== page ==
Tuesday, January 9, 2018

Nonpartisan Evangelical Scholarship Part 4: Donald J. Verseput

Before his untimely death of a brain tumour at age 51, Donald J. Verseput was a professor of New Testament at Bethel Seminary. In addition to the personal loss experienced by his family, the world of biblical studies lost a fine scholar who was "about half-way through" a major commentary on the book of James.

I had the good fortune of having Don as a faculty advisor during his year as a visiting professor at TEDS in 1997-1998. Although I never took a course from Don, he had an extraordinary impact on my education. As I recall, students at TEDS were to meet in “advisee groups” with a faculty member every two weeks. Don took the idea a step further by inviting us to join him for dinner once a week before an evening class. As a relatively unknown visiting professor, Don’s group was small, and I ended up being the only one who was able to accept his invitation. I was surprised that a faculty member would want to spend time with a mere MA student, and impressed to discover a scholar so committed to his family, so down-to-earth, and so candid. A few years later, I met up with Don at my first SBL in Denver 2001, and had to smile when I learned that he had his family—and skis—in tow, and planned to hit the slopes after delivering his paper. What else would you expect from someone who chose to do a PhD at the University of Basel because his family enjoyed skiing?

When in 2004 I heard that Don had passed away, I made a point of reading through some of his published articles. This had the effect of reinforcing what he had said about exemplary scholarship with a series of exemplary models.

To get a sense for the difference between partisan and non-partisan evangelical scholarship, one need only read Don’s response to Craig Blomberg in the 2001 issue of the Bulletin for Biblical Research.

Blomberg’s essay responded to the question, “Where Should Twenty-First-Century Evangelical Biblical Scholarship Be Heading?”, with a laundry list of academic topics that merit more attention by evangelical scholars. For example, work on the historical Jesus needs to be expanded to include the historicity of John’s Gospel and the historicity of the Old Testament; the historical context of the Bible needs to be examined “from an evangelical perspective”; we need an evangelical Hebrew grammar. And so on. These are not necessarily bad ideas, and those who work in the areas Blomberg recommends are not thereby “partisan” as long as they are willing to follow the evidence where it leads. (See F.F. Bruce’s comments in part 1 of this series).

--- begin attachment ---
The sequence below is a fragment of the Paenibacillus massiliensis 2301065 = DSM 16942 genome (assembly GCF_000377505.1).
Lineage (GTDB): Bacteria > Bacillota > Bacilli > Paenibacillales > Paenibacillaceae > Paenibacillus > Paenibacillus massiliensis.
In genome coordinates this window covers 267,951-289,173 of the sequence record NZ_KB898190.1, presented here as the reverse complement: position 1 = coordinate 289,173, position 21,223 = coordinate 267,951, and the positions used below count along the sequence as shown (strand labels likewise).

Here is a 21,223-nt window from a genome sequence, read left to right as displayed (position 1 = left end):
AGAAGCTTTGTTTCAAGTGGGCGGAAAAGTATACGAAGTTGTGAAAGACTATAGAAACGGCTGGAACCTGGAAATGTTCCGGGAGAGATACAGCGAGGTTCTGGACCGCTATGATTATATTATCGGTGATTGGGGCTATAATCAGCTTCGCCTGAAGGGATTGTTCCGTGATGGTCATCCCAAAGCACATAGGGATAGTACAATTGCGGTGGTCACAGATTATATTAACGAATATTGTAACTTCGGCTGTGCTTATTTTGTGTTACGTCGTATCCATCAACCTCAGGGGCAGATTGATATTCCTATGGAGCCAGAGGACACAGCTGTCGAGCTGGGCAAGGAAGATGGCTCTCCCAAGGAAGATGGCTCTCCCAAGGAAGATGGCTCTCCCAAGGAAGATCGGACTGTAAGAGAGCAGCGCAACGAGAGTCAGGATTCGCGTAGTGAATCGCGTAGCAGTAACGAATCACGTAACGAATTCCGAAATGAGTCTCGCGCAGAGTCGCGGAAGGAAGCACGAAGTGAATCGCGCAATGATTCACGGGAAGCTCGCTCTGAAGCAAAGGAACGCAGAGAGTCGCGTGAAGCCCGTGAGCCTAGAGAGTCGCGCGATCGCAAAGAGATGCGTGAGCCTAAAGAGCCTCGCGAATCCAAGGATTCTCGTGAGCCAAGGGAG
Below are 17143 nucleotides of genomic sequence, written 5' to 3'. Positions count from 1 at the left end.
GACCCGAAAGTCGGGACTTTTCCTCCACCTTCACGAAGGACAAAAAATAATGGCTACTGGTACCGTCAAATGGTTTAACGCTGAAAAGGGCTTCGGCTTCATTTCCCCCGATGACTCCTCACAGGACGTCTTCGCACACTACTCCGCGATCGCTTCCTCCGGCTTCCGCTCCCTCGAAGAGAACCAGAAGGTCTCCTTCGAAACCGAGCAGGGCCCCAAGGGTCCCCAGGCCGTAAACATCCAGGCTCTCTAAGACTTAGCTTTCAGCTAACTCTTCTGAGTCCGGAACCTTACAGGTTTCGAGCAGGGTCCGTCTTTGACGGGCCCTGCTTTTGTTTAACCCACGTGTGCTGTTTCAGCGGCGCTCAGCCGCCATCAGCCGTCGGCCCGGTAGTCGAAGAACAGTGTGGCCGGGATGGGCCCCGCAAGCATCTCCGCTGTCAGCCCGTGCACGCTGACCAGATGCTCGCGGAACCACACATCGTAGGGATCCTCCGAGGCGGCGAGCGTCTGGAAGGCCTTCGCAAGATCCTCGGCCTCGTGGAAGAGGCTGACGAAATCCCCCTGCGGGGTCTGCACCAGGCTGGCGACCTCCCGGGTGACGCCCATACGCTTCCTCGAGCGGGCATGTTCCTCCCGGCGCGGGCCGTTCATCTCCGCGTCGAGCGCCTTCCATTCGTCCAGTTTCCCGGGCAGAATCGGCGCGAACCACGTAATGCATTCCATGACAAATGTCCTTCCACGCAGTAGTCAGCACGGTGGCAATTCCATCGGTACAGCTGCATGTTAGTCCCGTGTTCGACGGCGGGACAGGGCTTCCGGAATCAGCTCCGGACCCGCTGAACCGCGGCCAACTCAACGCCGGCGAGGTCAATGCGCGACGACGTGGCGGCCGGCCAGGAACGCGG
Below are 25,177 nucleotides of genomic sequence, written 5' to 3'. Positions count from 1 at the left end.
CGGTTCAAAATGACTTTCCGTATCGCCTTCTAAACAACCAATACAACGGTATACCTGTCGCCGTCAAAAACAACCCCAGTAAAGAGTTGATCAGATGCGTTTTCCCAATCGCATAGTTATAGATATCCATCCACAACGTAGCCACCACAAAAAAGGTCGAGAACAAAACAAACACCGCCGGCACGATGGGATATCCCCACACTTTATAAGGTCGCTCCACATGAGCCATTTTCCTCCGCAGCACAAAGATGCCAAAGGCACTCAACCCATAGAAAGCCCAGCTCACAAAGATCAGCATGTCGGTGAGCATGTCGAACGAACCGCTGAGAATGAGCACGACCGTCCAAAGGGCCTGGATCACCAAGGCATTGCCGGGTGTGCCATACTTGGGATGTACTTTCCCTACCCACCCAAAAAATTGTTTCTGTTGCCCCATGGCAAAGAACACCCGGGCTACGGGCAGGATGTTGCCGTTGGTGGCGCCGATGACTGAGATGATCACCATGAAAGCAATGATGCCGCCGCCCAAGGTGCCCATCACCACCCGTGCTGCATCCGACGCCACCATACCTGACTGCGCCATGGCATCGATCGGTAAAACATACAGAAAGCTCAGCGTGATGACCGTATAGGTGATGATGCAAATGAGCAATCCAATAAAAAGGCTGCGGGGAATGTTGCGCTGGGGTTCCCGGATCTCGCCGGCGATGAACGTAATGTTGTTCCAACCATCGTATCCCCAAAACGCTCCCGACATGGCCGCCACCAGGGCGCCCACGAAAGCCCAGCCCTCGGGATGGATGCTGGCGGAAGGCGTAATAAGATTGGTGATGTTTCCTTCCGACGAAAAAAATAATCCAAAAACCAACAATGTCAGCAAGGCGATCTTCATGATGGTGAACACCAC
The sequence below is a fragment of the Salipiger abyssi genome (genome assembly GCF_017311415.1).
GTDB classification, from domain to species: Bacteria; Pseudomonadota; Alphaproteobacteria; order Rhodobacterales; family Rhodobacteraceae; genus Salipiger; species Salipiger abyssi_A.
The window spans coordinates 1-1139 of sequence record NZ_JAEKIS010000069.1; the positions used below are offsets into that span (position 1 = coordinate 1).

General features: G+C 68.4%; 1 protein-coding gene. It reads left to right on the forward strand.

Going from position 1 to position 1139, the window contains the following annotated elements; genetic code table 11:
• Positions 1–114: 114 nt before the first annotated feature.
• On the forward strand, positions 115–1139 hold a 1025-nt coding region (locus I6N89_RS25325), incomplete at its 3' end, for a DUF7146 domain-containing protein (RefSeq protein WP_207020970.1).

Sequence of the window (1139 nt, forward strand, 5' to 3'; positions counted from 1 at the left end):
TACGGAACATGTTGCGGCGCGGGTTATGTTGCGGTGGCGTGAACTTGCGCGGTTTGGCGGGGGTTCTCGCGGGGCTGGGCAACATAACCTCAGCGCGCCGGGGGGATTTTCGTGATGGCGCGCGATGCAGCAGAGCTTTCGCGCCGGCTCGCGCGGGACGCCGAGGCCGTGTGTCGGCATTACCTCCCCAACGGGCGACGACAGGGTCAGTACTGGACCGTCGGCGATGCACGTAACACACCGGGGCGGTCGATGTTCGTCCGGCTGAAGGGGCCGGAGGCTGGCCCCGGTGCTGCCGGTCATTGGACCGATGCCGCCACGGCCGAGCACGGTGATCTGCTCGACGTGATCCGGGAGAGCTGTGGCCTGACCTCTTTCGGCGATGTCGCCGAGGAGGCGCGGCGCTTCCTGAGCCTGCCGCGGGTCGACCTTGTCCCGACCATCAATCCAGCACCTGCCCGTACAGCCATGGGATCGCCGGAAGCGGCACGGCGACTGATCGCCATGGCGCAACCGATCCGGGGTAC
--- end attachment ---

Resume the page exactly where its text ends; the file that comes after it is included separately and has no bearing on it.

What does strikes me as partisan is the location from which Blomberg surveys the field. Although Blomberg decries closet fundamentalists who are “committ[ed] to sociological separatism” and encourages his fellow evangelicals to “engag[e] the larger, scholarly world,” his comments presuppose and thus reinforce an insider-outsider divide between “us” evangelicals and “the scholarly world in general.”

Unlike Blomberg, Verseput’s reply is marked by a persistent refusal to make distinctions along tribal lines:
  • Where Blomberg called for “a thoroughgoing evangelical study” of Christian ethics to correct the work of Richard Hays, Verseput remarked that Hays, along with the German scholars, Wolfgang Schrage and Rudolf Schnackenburg, “need some help,” and then explained why, and why it matters for the church today.